That target seemed light years away and completely unattainable. However, I received the following email from my Coach – I didn’t even realise I passed the landmark!
‘Congratulations on having spent 200 hours on the Platform.
Thank you for giving so much of your time and empathy to our texters. We really appreciate every second you’ve spent with us on the Platform…….720,000 seconds to be exact!
I’m sure that when you made a commitment to do 200 hours of volunteering with Shout it seemed almost unattainable, and yet you have made that commitment a reality and for that we are all so grateful to you.
We look forward to you continuing to support texters and other Shout Volunteers with your invaluable experience for many more hours to come.‘
My plan is to continue volunteering as long as I can for this unique service. Feedback shows me, it really makes a difference to those struggling.
I always teach people I work with ‘Never look at big targets. They always feel unattainable. Instead, look at bite sized steps. You’ll soon achieve your end goal and learn so much along the way.’
I know I have.
If you or anyone you know is struggling, no matter the time of day or night or issue that’s on your mind, text the word SHOUT to 85258. Help is there. You don’t need to go on any struggle alone.
For the 10+ years I’ve been a MHFAEngland Instructor, I’ve been looking for a mental health and wellbeing programme to deliver which was accredited by a qualifying body delivering real value rather than the usual courses that just end with a Certificate of Attendance.
I stumbled across http://www.i-act.co.uk who devised mental health and well-being products specifically for the workplace. Both courses come with a 168 page manual, 50 self-help tools to use and 95 referral organisations for different mental health issues.
Having done the manager’s course – Managing and Promoting Positive Mental Health and WELLBeing – accredited by the Royal College of Psychiatrists with CPD points – I knew this was a key product which would deliver real value to my clients.
I decided to apply for the Instructor’s accreditation to deliver both the manager course and the ‘Understanding and Promoting Positive Mental Health and WELLbeing in the Workplace’ for non-management employees.
At the start of this week myself and others from all corners of the UK, Bahrain and Hong Kong met online with one of the co-founders Pete – a Clinical Psychiatrist and mine of information – also our Instructor. After watching Pete deliver, we then had to deliver the whole programme in our own style with a couple of peers giving feedback.
Solid connections were made. Messages of encouragement flowed over WhatsApp as we all became accredited instructors.
I now intend adding these two excellent courses to my portfolio of training to employers looking to ensure their staff at all levels are maintaining optimum levels of wellbeing duding real value to their bottom line and brand reputation.
The opportunities that open up when you least expect them can lead to incredible places.
The toughest thing to overcome when looking for employment after a period of unemployment is being judged on your label(s).
By that I mean recruiters/employers ofter see your label(s) and the assumptions they make about the potential impact of those label(s) without speaking with you to understand the facts.
For example, a homeless, single parent who is unemployed will often be perceived as someone who is unstable and unreliable with zero transferable skills into the world of employment.
In reality, homeless doesn’t always mean ‘sleeping on the streets’ – although I think sleeping is the wrong word. No one can sleep soundly on the streets with all the dangers that environment presents.
Single parents, in my experience, have an array of skills which add value to employers. All are great problem solvers, they are life coaches, highly organised solution finders with strong time management skills along with the drive and attitude to succeed to be positive role models for their children as well as establish a career path for themselves. Any employer can train in their area of expertise but they can’t train ‘attitude’. They are missing an excellent talent pool.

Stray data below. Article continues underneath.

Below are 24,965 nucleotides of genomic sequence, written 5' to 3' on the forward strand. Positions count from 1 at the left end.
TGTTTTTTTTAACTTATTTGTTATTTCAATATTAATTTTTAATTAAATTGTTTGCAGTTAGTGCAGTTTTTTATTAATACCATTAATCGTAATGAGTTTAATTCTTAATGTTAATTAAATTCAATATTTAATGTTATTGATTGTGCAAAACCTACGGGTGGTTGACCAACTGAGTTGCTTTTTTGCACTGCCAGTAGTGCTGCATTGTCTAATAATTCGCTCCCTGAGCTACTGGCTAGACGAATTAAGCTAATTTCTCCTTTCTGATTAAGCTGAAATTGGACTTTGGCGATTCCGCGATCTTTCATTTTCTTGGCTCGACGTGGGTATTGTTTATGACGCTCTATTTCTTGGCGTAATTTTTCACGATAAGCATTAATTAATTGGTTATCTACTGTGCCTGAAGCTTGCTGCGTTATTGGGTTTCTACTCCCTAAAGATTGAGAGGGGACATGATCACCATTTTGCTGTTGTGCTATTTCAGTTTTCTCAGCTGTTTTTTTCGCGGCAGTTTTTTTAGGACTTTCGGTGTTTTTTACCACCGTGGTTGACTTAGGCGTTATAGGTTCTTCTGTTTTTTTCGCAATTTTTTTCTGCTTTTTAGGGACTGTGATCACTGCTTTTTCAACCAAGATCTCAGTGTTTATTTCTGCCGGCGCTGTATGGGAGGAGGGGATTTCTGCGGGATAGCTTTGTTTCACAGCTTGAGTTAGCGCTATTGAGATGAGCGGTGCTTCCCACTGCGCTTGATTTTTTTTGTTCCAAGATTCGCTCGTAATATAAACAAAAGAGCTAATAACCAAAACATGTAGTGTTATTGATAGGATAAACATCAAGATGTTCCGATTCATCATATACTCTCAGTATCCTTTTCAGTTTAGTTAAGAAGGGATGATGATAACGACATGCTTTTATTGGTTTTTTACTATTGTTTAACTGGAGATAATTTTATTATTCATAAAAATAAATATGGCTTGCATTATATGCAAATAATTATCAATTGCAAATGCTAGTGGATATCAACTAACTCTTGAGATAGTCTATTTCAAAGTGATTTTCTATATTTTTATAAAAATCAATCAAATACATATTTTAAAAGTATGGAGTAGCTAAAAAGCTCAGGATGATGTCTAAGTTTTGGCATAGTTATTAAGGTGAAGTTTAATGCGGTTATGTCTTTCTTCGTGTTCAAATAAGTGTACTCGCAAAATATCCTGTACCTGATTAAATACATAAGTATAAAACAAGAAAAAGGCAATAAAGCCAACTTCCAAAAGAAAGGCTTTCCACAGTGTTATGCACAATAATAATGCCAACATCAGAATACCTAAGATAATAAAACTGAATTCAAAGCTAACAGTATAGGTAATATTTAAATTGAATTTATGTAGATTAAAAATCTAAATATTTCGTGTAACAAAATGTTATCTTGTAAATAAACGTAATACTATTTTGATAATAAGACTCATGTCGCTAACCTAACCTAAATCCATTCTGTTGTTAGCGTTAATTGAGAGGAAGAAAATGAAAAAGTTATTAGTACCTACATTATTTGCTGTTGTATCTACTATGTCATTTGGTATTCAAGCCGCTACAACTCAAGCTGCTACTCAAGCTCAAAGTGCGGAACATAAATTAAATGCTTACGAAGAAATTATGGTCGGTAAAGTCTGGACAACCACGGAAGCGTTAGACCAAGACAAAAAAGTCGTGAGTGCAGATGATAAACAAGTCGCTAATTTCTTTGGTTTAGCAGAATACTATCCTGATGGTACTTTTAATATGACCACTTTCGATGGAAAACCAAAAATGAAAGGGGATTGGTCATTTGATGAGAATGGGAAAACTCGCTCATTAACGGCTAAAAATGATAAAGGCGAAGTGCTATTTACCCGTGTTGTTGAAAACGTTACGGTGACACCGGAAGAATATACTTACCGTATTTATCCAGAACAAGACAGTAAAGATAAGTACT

At Growing Talent, based on my own experience, we do not allow traditional recruitment methods. There are no cvs nor job descriptions. Employers select based on their belief of someone’s attitude to grow into their vacancy. As every applicant has usually more than one barrier to employment, we partner with JobCentre Plus to ensure a financial safety net if someone is selected but doesn’t complete and secure the provisional permanent job offer. This removes the ‘fear’ from those unemployed people who really want to work but have that nagging ‘what if’ in their heads.
So, to ensure employers and applicants are on the same level playing field, we have a speed dating session. These always start really quietly. Within 10minutes everyone is relaxed, laughing with each other and showing who they really are.
In small groups, applicants spend 10 minutes at each employer table finding out a little about the company and permanent jobs on offer. The employers have the same window of time to find out a little about all applicants.
Some examples of previously employer speed dating events:
Employers select their shortlist from this event. Shortlisted applicants attend a 1-2-1 meeting on the employer site where the job is based to learn more details.
At the point any offers are made to go on the Growing Talent journey with the employer, everything is known upfront about the end job. There is no mystery around salary, bonus, benefits, hours, shifts etc.
How often do you go for a traditional job interview and leave as mystified as when you went in?
Growing Talent removes any doubt for both sides and everyone loves the spontaneity of speed dating – who not use it in recruitment?
I’m not usually one to read the sports pages but sitting on the train this morning I flicked through the Metro and saw the excellent feature on Khadijah Mellah who won a charity race yesterday at Glorious Goodwood!
The 18 year old learnt to ride at a local stable in Brixton but only sat on a race horse two months ago.
Breaking all barriers, perceptions and assumptions, Khadijah said in the report ‘I definitely want to keep going – I’ve loved every second. It’s been a whirlwind……Ambitious women can make it – that is what I want to represent’.
I think she’s achieved the status of showing every human being they can achieve want they want with self-belief, determination and encouragement.